Various thoughts on current events with an emphasis on politics, legal issues, sports, and whatever is on my mind. Emails can be sent to firstname.lastname@example.org; please put "blog comments" in the subject line.
Breaking News: A re-districting case was actually decided today before another case was heard. It dealt with a limited issue but this discussion suggests it is of some importance. The discussion explains the "three judge courts" system in place that statutorily at least shows how important this issue is seen.
We are winding down are the twelve part series of "Landmark Cases" with another Warren Court entry (it stops with Roe v. Wade, so if they do this again, they can have a Burger-Roberts Court heavy series). The guests this week for a case concerning "one person, one vote" were Ted Olson and Douglas Smith, who wrote On Democracy's Doorstep: The Inside Story of How the Supreme Court Brought One Person One Vote to the United States. Both did a good job, especially Smith, who at times had to summarize a lot of stuff, and did so succinctly. Stopping reading the book about a third through and skimmed the rest, but it was okay. Do think book should have provided a summary of the cases after the Reynolds v. Sims set, which could have been done quickly enough.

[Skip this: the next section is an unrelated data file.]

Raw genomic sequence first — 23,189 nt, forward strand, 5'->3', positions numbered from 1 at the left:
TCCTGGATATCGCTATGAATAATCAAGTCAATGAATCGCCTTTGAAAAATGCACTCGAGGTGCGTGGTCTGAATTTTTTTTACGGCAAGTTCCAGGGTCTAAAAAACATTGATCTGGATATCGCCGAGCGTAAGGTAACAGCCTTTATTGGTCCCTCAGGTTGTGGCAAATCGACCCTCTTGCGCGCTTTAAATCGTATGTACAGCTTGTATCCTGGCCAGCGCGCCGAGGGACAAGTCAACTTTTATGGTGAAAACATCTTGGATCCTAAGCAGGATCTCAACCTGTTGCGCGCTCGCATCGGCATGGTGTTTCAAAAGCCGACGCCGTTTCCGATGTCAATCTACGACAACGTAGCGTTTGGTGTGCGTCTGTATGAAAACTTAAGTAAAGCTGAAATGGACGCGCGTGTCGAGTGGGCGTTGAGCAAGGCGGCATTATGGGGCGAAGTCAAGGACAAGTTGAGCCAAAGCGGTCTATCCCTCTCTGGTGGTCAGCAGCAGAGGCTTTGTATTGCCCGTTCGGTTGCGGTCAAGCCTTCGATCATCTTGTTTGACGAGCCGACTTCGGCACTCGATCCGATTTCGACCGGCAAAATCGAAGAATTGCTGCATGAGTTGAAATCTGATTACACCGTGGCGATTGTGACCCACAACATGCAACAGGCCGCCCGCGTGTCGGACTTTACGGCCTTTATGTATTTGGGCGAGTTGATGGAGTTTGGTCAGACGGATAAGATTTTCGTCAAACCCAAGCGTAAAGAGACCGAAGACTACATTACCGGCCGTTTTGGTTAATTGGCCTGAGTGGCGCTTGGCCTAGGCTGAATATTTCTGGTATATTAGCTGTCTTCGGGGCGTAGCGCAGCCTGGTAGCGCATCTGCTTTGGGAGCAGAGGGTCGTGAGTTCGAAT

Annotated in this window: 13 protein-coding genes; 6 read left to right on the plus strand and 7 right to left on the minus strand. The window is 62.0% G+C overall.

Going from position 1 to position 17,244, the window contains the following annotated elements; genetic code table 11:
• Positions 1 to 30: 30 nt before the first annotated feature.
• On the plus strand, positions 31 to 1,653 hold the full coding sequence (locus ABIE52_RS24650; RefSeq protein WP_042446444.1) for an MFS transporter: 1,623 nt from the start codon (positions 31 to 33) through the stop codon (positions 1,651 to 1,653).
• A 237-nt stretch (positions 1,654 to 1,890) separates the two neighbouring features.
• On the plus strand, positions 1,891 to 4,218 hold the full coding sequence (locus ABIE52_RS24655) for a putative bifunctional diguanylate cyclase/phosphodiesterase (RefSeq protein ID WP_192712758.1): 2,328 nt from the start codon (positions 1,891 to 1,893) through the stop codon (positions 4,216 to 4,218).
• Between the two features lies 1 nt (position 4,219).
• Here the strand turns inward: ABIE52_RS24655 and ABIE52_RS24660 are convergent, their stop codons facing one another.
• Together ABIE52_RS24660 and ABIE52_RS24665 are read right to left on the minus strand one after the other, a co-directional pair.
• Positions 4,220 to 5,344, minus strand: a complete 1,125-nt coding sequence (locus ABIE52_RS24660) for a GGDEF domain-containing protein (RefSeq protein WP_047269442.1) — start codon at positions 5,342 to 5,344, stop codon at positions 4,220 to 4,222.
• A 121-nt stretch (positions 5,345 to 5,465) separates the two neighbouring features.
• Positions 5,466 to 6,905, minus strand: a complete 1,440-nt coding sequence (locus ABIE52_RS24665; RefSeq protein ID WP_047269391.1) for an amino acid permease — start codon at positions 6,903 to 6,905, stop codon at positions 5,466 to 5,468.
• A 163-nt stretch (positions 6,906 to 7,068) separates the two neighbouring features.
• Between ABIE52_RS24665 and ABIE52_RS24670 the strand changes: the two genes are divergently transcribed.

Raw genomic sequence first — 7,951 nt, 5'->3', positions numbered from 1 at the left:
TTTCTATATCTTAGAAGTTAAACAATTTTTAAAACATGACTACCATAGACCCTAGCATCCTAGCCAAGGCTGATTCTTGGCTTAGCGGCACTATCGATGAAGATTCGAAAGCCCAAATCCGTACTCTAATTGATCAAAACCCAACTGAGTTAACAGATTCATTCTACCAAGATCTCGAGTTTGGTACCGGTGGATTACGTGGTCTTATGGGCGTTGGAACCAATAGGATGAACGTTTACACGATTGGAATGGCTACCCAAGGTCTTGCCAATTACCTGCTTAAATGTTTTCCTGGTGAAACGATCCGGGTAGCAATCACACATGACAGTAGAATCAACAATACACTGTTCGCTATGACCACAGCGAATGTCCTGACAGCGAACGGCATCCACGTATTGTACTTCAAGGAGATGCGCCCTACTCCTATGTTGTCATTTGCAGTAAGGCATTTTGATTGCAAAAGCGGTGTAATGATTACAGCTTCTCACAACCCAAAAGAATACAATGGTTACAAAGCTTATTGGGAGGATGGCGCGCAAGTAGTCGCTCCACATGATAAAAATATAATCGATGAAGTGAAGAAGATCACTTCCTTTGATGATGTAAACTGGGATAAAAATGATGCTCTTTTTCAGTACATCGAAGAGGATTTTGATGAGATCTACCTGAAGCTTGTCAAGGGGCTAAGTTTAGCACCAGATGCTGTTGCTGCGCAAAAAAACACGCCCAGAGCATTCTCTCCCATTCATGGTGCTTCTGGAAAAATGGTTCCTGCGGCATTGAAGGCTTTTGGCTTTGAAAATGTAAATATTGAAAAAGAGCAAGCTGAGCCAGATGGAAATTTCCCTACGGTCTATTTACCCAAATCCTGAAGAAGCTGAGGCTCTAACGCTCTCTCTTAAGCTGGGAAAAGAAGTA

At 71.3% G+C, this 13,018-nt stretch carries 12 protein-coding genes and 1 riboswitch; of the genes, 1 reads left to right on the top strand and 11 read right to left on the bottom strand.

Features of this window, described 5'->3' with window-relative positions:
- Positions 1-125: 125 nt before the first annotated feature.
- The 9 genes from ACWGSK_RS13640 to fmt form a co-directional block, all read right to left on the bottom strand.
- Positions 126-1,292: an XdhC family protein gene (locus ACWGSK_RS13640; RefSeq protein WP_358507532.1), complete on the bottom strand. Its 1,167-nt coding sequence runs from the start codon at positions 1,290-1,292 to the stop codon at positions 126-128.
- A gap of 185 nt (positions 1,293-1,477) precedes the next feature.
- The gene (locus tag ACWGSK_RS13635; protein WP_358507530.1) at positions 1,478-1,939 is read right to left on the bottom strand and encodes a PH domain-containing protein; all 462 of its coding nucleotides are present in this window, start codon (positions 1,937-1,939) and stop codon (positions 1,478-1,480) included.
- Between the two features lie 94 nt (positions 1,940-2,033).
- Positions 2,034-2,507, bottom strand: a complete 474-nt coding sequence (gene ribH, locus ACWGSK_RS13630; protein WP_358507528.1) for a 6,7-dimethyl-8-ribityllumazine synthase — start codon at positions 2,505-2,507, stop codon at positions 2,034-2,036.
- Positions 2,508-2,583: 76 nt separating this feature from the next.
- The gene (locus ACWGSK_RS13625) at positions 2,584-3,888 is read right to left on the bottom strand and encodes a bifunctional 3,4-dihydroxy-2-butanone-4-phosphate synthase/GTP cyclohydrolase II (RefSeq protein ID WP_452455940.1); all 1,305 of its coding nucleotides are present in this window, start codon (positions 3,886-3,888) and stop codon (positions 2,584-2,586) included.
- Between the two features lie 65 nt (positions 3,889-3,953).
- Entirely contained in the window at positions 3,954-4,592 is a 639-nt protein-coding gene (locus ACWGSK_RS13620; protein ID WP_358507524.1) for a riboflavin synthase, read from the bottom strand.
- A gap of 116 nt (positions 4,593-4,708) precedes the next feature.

When we consider the nature and the theory of our institutions of government, the principles upon which they are supposed to rest, and review the history of their development, we are constrained to conclude that they do not mean to leave room for the play and action of purely personal and arbitrary power.... The case of the political franchise of voting is one. Though not regarded strictly as a natural right, but as a privilege merely conceded by society according to its will under certain conditions, nevertheless it is regarded as a fundamental political right, because preservative of all rights.